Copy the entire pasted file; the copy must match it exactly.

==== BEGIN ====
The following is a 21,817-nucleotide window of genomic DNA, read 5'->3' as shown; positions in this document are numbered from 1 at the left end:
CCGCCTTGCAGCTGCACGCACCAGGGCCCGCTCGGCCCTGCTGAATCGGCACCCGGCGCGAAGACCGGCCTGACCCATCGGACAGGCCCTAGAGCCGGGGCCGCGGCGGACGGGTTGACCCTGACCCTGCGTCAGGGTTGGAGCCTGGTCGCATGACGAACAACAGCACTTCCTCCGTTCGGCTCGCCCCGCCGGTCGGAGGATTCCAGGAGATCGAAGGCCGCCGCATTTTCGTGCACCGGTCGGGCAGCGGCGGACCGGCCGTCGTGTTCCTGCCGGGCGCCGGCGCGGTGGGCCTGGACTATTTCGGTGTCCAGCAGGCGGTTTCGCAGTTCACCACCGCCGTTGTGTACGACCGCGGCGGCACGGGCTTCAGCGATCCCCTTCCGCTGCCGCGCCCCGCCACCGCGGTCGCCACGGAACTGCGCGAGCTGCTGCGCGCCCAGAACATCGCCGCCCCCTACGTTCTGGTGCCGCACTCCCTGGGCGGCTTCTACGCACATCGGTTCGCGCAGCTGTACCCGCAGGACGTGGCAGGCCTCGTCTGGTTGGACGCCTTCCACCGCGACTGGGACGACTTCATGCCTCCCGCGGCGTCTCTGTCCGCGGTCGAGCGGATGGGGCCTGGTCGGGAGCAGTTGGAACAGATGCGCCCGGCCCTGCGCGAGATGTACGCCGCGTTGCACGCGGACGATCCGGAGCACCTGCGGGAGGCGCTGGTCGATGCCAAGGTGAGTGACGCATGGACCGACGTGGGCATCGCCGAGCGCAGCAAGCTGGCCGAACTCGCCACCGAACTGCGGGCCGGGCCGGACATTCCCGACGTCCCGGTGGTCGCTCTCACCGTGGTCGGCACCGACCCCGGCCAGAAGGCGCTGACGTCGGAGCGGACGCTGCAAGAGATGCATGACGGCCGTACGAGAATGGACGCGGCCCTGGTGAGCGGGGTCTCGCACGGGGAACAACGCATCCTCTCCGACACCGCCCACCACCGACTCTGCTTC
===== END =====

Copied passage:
The following is a 21,817-nucleotide window of genomic DNA, read 5'->3' as shown; positions in this document are numbered from 1 at the left end:
CCGCCTTGCAGCTGCACGCACCAGGGCCCGCTCGGCCCTGCTGAATCGGCACCCGGCGCGAAGACCGGCCTGACCCATCGGACAGGCCCTAGAGCCGGGGCCGCGGCGGACGGGTTGACCCTGACCCTGCGTCAGGGTTGGAGCCTGGTCGCATGACGAACAACAGCACTTCCTCCGTTCGGCTCGCCCCGCCGGTCGGAGGATTCCAGGAGATCGAAGGCCGCCGCATTTTCGTGCACCGGTCGGGCAGCGGCGGACCGGCCGTCGTGTTCCTGCCGGGCGCCGGCGCGGTGGGCCTGGACTATTTCGGTGTCCAGCAGGCGGTTTCGCAGTTCACCACCGCCGTTGTGTACGACCGCGGCGGCACGGGCTTCAGCGATCCCCTTCCGCTGCCGCGCCCCGCCACCGCGGTCGCCACGGAACTGCGCGAGCTGCTGCGCGCCCAGAACATCGCCGCCCCCTACGTTCTGGTGCCGCACTCCCTGGGCGGCTTCTACGCACATCGGTTCGCGCAGCTGTACCCGCAGGACGTGGCAGGCCTCGTCTGGTTGGACGCCTTCCACCGCGACTGGGACGACTTCATGCCTCCCGCGGCGTCTCTGTCCGCGGTCGAGCGGATGGGGCCTGGTCGGGAGCAGTTGGAACAGATGCGCCCGGCCCTGCGCGAGATGTACGCCGCGTTGCACGCGGACGATCCGGAGCACCTGCGGGAGGCGCTGGTCGATGCCAAGGTGAGTGACGCATGGACCGACGTGGGCATCGCCGAGCGCAGCAAGCTGGCCGAACTCGCCACCGAACTGCGGGCCGGGCCGGACATTCCCGACGTCCCGGTGGTCGCTCTCACCGTGGTCGGCACCGACCCCGGCCAGAAGGCGCTGACGTCGGAGCGGACGCTGCAAGAGATGCATGACGGCCGTACGAGAATGGACGCGGCCCTGGTGAGCGGGGTCTCGCACGGGGAACAACGCATCCTCTCCGACACCGCCCACCACCGACTCTGCTTC